Exploring Japan by Train

Fine whisky, hot springs and exciting ball games await travellers in the northeastern Japanese prefecture of Myagi, best explored by the country’s marvellous trains.

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A train passes a colonnade of sakura trees outside Sendai. Photo By: IamDoctorEgg/Shutterstock

Nostalgia and practicality, tradition and technology, concepts that seem like paradoxes merge together to create one of the most pragmatic transport systems in the world, right from travel time to the quality of your journey. When you take a train in Japan, from eating up regional bento boxes (ekiben) on local lines to reclining with a glass of wine on the Shinkansen (bullet train), you are participating in the Idris Elba of cultural institutions—all other countries want to be you, for very good reasons.

One of the most convenient and best deals available for tourists is the Japan Railways East Pass. This option gives travellers five flexible train travel days over a period of two weeks, valid on local, limited, and limited express trains all across the stunning northeastern region of Japan, known as Tohoku. The area is comprised of six prefectures, where travellers can find powder snow ready to be carved up by skiers in the winter, and breathtaking festivals that merge communal celebration with ancient craftsmanship in the summer. With the pass, travellers can cover territory all over these different areas for almost the same price as a regular one-way ticket from one end of Tohoku to the other.

As worthwhile the pass is to explore the entire Tohoku region, it is equally, if not better suited to exploring a single prefecture with greater depth. Myagi is one such prefecture in Tohoku, just above Tokyo on the east coast, that begs to be travelled by train. Visitors can sample some of Japan’s best whisky, soak in soothing hot springs, tour the azure coastline, and catch a one-of-a-kind baseball game—all with minimal travel time.



The Japanese whisky craze has taken over the world, making it close to impossible to get one’s hands on some of the country’s best blends and single malts. So go to Myagi, straight to the source at Nikka’s Miyagikyo Distillery. Masataka Taketsuru, the founder of said distillery, is often referred to as the ‘father of Japanese whisky.’ He went to Scotland in 1918 and trained for two years, honing his skills before returning home and eventually taking up the position of master distiller for Kotobukiya Limited (Suntory)—a company that now produces some of the most coveted whisky in the world. After serving his tenure with Suntory he started up his own distillery, Nikka. This distiller’s legend is so revered that in 2014 a TV series was created to highlight the importance he played in Japanese whisky culture, titled Massan after his endearing nickname. The show was so popular, local Japanese whisky sales soared even above their already high-flying numbers during the year the show aired.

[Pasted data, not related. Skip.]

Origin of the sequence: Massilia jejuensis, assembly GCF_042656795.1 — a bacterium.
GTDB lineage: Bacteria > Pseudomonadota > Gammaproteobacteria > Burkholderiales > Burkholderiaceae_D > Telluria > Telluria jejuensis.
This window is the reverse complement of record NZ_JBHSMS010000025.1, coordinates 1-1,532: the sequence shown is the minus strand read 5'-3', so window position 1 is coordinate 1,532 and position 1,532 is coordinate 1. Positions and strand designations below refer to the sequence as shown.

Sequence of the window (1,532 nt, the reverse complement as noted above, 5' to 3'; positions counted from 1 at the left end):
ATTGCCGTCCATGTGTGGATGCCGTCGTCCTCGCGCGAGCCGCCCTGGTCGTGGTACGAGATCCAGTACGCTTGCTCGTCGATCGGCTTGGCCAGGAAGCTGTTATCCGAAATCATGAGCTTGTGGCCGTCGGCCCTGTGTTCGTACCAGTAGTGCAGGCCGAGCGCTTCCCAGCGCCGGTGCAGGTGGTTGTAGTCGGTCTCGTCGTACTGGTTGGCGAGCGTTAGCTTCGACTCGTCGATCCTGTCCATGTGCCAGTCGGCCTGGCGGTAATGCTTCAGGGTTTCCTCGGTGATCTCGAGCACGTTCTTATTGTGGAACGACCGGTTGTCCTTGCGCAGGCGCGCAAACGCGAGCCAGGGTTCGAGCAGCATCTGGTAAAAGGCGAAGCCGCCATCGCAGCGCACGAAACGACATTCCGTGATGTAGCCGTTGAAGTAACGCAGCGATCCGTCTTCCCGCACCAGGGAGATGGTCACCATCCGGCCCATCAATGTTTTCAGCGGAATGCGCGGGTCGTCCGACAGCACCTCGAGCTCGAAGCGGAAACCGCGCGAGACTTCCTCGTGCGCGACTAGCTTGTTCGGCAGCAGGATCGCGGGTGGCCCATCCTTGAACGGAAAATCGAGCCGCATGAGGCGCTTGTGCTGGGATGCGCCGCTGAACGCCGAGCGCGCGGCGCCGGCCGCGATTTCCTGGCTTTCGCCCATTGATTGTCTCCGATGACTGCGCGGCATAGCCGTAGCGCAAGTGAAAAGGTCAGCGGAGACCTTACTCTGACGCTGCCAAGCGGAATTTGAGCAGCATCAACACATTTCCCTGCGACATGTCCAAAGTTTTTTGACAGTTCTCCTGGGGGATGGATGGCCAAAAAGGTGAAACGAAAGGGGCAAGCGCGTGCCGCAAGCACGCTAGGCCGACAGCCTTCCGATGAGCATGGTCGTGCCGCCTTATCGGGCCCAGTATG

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Cop a taste of Nikka Whisky while in Myagi. Photo By: Denis Balibouse/Indiapicture

Making Tracks in Miyagi

A man relaxes at an outdoor onsen. Photo By: Burin P/Shutterstock


After you tour the gargantuan pot stills and traditional Coffey stills of the Miyagikyo Distillery (the other distillery is in Yoichi, Hokaiddo) it’s time for a tasting and some shopping. The tasting will give you an opportunity to try a generous pour of a single malt, Old Rare Super (a vintage 1960s blend), and, surprisingly, apple wine, as Massan also was an avid orchardist. Afterwards, head to the gift store and keep an eye out for their Coffey Malt, which flies off the shelves. Also, be prepared to face a cap of one bottle per person of their more popular whisky, as stockpiling is discouraged, especially since many Japanese whisky brands are selling like hot cakes.

(Nikka 1, Aoba, Sendai City, Miyagi 989-3433; one bottle of Nikka’s Coffey Malt costs Rs3,500; train route: Tokyo Station-Sendai Station-Kita-Sendai Station-Sakunami Station.)



Before Japan’s pure waters were used to make whisky, its mineral rich waters were pumped into hot springs or onsen. There is a lot of literature on the benefits of onsen, but you need only look at the faces of people leaving the bath to witness its salubrious effect. While there are plenty of them spread across the country, it’s worth noting that there are five in the Sakanami area—from small inn-like operations to large ones full of bells and whistles—a 10-minute drive from the Miyagikyo Nikka Distillery. While the inns (ryokan) might have a more idyllic, calm quality to them, the larger onsen operations are often easier for foreigners to navigate as everything one could need during their stay is provided to them by a staff fluent in English.